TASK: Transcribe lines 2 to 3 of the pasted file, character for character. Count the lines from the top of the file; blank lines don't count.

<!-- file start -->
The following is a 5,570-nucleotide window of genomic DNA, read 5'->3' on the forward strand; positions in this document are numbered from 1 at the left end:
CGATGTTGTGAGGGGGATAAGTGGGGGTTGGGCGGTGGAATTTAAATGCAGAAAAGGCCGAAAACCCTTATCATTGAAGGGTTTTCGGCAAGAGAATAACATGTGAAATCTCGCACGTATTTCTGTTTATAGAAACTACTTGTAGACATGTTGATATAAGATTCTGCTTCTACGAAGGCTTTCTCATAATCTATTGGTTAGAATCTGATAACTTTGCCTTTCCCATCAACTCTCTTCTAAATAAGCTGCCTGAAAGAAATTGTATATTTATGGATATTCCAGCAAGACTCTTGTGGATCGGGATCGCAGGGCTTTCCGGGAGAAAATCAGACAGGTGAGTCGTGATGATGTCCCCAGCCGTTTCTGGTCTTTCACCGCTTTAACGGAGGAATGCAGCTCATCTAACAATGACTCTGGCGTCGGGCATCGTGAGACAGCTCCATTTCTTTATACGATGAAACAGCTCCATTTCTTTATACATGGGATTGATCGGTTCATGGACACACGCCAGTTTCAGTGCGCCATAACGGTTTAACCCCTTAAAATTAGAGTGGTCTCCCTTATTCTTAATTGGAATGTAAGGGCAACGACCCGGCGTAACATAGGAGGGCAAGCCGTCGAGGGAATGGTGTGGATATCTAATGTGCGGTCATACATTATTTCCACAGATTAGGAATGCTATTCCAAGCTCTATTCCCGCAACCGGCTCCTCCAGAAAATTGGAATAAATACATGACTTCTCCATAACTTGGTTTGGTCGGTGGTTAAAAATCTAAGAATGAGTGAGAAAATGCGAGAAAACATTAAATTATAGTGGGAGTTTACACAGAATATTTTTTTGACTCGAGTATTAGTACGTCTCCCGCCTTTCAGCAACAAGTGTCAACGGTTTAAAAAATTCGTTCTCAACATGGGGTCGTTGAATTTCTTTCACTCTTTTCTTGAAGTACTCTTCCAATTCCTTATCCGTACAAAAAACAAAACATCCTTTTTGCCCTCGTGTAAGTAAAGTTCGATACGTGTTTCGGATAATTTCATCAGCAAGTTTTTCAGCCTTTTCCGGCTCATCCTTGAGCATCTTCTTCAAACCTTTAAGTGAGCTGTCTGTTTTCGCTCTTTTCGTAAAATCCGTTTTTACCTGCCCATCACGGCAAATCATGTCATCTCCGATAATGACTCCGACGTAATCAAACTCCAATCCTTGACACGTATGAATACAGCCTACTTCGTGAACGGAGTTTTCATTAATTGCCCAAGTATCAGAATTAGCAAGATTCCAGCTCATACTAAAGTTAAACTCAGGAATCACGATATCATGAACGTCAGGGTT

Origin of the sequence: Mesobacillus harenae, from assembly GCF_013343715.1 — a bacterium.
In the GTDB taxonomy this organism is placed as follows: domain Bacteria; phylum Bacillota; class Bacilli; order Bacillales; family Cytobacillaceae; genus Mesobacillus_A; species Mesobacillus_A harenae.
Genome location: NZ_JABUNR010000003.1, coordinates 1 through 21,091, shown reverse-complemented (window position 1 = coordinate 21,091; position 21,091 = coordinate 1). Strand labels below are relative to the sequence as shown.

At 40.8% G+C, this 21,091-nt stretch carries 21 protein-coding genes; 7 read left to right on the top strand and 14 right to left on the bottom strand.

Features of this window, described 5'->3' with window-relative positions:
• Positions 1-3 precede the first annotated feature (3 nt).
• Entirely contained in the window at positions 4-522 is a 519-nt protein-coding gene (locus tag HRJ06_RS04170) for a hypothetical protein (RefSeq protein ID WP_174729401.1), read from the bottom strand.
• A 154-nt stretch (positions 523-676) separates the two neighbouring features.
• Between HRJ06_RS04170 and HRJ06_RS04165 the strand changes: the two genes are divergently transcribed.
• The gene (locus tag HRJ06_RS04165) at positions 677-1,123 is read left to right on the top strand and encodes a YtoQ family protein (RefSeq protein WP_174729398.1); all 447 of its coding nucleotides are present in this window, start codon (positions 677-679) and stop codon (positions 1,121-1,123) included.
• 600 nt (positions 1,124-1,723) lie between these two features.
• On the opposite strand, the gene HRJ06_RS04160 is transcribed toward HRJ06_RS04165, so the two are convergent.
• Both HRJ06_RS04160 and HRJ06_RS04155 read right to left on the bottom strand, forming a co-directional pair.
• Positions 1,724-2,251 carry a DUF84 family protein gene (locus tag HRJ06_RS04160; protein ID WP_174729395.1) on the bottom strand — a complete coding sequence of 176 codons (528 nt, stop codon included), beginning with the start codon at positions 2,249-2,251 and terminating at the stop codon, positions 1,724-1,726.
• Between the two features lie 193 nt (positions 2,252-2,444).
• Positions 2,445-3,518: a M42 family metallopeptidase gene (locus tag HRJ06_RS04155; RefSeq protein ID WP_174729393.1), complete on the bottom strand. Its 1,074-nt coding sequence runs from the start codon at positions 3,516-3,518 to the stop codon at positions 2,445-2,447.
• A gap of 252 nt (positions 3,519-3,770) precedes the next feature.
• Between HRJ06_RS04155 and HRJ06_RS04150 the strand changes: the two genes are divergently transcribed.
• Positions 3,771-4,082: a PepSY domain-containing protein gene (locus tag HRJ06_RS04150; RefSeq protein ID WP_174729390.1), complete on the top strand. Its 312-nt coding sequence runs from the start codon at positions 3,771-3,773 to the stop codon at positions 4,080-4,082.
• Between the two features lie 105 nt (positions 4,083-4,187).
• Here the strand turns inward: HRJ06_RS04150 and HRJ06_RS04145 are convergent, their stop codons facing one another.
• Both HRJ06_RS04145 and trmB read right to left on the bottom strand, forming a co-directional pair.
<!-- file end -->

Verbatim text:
CGATGTTGTGAGGGGGATAAGTGGGGGTTGGGCGGTGGAATTTAAATGCAGAAAAGGCCGAAAACCCTTATCATTGAAGGGTTTTCGGCAAGAGAATAACATGTGAAATCTCGCACGTATTTCTGTTTATAGAAACTACTTGTAGACATGTTGATATAAGATTCTGCTTCTACGAAGGCTTTCTCATAATCTATTGGTTAGAATCTGATAACTTTGCCTTTCCCATCAACTCTCTTCTAAATAAGCTGCCTGAAAGAAATTGTATATTTATGGATATTCCAGCAAGACTCTTGTGGATCGGGATCGCAGGGCTTTCCGGGAGAAAATCAGACAGGTGAGTCGTGATGATGTCCCCAGCCGTTTCTGGTCTTTCACCGCTTTAACGGAGGAATGCAGCTCATCTAACAATGACTCTGGCGTCGGGCATCGTGAGACAGCTCCATTTCTTTATACGATGAAACAGCTCCATTTCTTTATACATGGGATTGATCGGTTCATGGACACACGCCAGTTTCAGTGCGCCATAACGGTTTAACCCCTTAAAATTAGAGTGGTCTCCCTTATTCTTAATTGGAATGTAAGGGCAACGACCCGGCGTAACATAGGAGGGCAAGCCGTCGAGGGAATGGTGTGGATATCTAATGTGCGGTCATACATTATTTCCACAGATTAGGAATGCTATTCCAAGCTCTATTCCCGCAACCGGCTCCTCCAGAAAATTGGAATAAATACATGACTTCTCCATAACTTGGTTTGGTCGGTGGTTAAAAATCTAAGAATGAGTGAGAAAATGCGAGAAAACATTAAATTATAGTGGGAGTTTACACAGAATATTTTTTTGACTCGAGTATTAGTACGTCTCCCGCCTTTCAGCAACAAGTGTCAACGGTTTAAAAAATTCGTTCTCAACATGGGGTCGTTGAATTTCTTTCACTCTTTTCTTGAAGTACTCTTCCAATTCCTTATCCGTACAAAAAACAAAACATCCTTTTTGCCCTCGTGTAAGTAAAGTTCGATACGTGTTTCGGATAATTTCATCAGCAAGTTTTTCAGCCTTTTCCGGCTCATCCTTGAGCATCTTCTTCAAACCTTTAAGTGAGCTGTCTGTTTTCGCTCTTTTCGTAAAATCCGTTTTTACCTGCCCATCACGGCAAATCATGTCATCTCCGATAATGACTCCGACGTAATCAAACTCCAATCCTTGACACGTATGAATACAGCCTACTTCGTGAACGGAGTTTTCATTAATTGCCCAAGTATCAGAATTAGCAAGATTCCAGCTCATACTAAAGTTAAACTCAGGAATCACGATATCATGAACGTCAGGGTT

Origin of the sequence: Mesobacillus harenae, from assembly GCF_013343715.1 — a bacterium.